Day: April 24, 2022

2 ASX 200 dividend shares to buy according to brokers

An executive in a suit smooths his hair and laughs as he looks at his laptop feeling surprised and delighted by the VAS ETF share price gains on the ASX

An executive in a suit smooths his hair and laughs as he looks at his laptop feeling surprised and delighted by the VAS ETF share price gains on the ASX

If you’re wanting to add some ASX 200 dividend shares to your portfolio, then it could be worth considering the two listed below.

Here’s why analysts think they could be top options for income investors:

South32 Ltd (ASX: S32)

The first ASX 200 dividend share to look at is South32. It is diversified mining and metals company producing a range of commodities including alumina, aluminium, bauxite, coal, copper, manganese, nickel, and silver across operations in Australia, Southern Africa and South America.

Goldman Sachs is a big fan of the company. It currently has a conviction buy rating and $5.80 price target on the miner’s shares.

The broker commented: “We are Buy rated on S32.AX (on CL) with strong FCF [free cash flow] (17% base case for FY23), exposure to base metals (75% EBITDA; aluminium & alumina c. 50% of FY23 EBITDA, copper c.10 %, zinc/nickel c. 20%), and with 7%/3% Cu Eq production growth in FY22/FY23.”

It is because of that strong free cash flow that Goldman is forecasting fully franked dividend yields of 10% in FY 2022 and ~14% in FY 2023 and FY 2024.

Transurban Group (ASX: TCL)

Another ASX 200 dividend share to consider is toll road operator Transurban. The team at Morgans is positive on the company and currently has an add rating and $14.29 price target on its shares.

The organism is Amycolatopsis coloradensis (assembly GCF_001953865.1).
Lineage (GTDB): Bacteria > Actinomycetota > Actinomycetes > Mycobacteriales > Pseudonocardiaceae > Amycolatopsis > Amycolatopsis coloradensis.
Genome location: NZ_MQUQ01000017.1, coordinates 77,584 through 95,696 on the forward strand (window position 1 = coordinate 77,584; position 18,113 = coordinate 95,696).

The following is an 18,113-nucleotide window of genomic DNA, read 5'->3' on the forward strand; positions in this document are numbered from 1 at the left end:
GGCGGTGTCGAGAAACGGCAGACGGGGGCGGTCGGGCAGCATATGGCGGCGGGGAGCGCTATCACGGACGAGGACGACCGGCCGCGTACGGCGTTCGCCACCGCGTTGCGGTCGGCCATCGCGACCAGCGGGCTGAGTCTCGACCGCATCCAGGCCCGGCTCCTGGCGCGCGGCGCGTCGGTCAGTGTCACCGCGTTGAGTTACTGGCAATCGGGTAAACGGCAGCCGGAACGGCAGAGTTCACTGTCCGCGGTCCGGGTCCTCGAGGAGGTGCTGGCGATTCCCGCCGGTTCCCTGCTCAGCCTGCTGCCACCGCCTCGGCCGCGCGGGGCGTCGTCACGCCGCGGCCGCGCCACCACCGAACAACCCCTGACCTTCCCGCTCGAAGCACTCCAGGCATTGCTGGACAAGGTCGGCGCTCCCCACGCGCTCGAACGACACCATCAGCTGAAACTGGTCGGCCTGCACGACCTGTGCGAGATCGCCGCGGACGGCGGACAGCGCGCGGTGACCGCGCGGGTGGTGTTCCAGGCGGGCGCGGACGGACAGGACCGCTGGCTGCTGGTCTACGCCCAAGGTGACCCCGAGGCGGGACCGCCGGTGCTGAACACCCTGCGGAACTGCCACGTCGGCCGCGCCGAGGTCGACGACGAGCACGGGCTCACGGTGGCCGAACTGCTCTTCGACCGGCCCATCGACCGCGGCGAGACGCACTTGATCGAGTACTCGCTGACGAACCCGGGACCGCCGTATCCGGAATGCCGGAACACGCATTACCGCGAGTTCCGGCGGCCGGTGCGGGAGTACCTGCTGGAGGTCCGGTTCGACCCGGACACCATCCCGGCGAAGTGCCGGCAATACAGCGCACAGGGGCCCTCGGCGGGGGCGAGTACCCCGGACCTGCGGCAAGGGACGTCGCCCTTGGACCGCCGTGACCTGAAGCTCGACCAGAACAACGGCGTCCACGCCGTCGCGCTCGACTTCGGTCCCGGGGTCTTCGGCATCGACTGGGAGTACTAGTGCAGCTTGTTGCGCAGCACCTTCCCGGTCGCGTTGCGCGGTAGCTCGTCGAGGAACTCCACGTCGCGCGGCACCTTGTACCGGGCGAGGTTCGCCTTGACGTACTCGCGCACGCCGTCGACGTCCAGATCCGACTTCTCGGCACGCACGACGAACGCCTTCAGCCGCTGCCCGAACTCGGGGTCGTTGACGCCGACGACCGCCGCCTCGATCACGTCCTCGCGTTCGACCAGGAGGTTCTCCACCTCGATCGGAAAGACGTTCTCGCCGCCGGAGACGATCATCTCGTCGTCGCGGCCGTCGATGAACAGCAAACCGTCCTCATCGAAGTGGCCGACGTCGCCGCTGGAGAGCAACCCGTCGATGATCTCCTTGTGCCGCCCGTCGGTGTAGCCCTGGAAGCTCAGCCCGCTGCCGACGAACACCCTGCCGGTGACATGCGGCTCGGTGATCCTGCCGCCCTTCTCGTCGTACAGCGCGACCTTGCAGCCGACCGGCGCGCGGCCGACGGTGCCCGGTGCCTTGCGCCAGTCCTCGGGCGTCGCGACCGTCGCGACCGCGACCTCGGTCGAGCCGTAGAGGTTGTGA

Morgans notes that Transurban’s performance has been improving, with traffic volumes recovering nicely from the pandemic. It expects this to underpin an equally quick recovery in its dividends.

It commented: “TCL owns a pure play portfolio of toll road concession assets located in Melbourne, Sydney, Brisbane, and North America. This provides exposure to regional population and employment growth and urbanisation. […] Watch for rapid recovery in DPS alongside traffic recovery and WestConnex acquisition prospects.”

Morgans is forecasting dividends per share of 37 cents in FY 2022 and then 60 cents in FY 2023. Based on the current Transurban share price of $13.99, this implies yields of 2.6% and 4.3%, respectively.

The post 2 ASX 200 dividend shares to buy according to brokers appeared first on The Motley Fool Australia.

Wondering where you should invest $1,000 right now?

When investing expert Scott Phillips has a stock tip, it can pay to listen. After all, the flagship Motley Fool Share Advisor newsletter he has run for over ten years has provided thousands of paying members with stock picks that have doubled, tripled or even more.*